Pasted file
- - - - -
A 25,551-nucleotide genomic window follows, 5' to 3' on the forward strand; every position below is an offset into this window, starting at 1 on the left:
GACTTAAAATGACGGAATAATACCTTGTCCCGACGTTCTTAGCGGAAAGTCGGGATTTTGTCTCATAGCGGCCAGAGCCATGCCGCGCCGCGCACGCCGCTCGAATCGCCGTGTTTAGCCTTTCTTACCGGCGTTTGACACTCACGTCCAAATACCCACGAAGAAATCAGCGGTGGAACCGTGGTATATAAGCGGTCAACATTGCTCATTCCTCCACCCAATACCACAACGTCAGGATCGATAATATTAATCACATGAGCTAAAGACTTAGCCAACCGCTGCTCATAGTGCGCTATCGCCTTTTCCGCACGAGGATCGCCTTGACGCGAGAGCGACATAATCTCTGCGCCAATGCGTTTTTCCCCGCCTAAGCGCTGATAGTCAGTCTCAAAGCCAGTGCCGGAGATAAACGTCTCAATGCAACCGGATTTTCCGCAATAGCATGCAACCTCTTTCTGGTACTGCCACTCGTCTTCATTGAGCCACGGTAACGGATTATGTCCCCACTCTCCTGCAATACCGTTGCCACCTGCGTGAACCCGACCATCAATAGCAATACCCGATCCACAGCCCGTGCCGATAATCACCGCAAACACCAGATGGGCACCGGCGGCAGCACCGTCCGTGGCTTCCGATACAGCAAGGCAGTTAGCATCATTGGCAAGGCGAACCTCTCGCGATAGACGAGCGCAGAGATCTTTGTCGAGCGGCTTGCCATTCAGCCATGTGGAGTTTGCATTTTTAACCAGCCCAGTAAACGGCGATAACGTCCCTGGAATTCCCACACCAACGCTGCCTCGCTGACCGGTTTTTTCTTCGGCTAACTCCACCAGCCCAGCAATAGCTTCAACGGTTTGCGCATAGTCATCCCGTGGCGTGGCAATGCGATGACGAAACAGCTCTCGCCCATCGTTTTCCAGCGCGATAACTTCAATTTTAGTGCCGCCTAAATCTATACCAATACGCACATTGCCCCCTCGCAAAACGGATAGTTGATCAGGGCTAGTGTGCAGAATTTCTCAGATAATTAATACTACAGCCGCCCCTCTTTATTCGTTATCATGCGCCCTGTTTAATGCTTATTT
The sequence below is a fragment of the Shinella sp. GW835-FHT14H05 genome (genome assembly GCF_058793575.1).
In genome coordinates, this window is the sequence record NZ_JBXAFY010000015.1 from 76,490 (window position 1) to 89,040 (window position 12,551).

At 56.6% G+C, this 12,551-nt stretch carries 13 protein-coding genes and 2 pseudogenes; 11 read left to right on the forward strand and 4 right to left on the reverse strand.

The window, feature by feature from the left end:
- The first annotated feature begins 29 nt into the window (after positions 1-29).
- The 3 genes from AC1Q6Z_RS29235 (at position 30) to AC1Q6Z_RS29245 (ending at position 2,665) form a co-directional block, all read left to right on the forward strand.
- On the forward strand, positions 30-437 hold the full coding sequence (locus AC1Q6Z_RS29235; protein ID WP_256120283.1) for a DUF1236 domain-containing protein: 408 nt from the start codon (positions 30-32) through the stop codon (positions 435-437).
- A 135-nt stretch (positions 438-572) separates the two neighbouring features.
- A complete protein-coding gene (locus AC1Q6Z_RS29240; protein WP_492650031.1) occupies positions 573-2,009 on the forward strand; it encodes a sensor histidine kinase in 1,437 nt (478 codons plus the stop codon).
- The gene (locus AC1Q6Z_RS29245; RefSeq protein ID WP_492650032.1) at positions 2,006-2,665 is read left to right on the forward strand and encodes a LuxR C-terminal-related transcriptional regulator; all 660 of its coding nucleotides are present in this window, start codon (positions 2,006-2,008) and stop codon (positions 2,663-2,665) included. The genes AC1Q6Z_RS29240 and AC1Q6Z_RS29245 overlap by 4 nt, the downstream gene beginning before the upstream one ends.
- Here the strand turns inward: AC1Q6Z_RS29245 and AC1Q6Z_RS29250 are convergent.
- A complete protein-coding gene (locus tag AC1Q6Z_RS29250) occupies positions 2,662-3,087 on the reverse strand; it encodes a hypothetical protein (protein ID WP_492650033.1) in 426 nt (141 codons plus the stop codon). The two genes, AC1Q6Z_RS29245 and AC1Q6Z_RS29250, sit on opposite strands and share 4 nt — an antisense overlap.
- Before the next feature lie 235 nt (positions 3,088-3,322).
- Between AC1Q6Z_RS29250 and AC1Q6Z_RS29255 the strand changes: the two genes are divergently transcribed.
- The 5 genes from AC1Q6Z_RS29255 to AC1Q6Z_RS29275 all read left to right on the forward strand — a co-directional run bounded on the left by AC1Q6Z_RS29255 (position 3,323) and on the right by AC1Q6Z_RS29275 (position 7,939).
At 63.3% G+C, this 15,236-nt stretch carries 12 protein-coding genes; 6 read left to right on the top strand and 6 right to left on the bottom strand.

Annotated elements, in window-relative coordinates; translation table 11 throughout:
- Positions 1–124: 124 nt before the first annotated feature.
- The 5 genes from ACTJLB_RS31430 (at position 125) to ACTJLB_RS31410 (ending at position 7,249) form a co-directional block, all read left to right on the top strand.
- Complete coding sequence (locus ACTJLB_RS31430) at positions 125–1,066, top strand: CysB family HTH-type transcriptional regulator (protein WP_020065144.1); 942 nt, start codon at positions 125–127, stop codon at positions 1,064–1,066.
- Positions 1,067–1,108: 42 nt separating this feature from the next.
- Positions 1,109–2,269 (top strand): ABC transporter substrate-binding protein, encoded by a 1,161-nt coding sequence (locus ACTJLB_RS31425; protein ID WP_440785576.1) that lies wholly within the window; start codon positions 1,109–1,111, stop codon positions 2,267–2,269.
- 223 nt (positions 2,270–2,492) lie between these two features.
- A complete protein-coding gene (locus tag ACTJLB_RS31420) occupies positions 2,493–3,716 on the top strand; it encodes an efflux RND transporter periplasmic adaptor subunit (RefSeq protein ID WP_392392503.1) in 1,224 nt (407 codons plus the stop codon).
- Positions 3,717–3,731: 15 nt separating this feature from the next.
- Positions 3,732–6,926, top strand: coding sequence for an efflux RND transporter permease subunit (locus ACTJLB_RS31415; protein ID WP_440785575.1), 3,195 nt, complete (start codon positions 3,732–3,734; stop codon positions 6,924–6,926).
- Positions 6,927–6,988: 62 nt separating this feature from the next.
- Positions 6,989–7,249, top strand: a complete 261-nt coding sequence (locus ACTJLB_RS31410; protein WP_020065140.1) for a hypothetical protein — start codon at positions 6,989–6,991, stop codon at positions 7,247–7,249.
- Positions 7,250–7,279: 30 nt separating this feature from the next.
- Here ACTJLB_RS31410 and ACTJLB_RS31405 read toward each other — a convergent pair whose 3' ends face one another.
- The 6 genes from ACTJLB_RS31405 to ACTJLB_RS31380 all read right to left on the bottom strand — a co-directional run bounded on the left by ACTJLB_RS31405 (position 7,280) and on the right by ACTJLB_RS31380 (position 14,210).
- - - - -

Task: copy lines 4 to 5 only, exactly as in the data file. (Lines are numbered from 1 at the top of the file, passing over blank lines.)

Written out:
In genome coordinates, this window is the sequence record NZ_JBXAFY010000015.1 from 76,490 (window position 1) to 89,040 (window position 12,551).

At 56.6% G+C, this 12,551-nt stretch carries 13 protein-coding genes and 2 pseudogenes; 11 read left to right on the forward strand and 4 right to left on the reverse strand.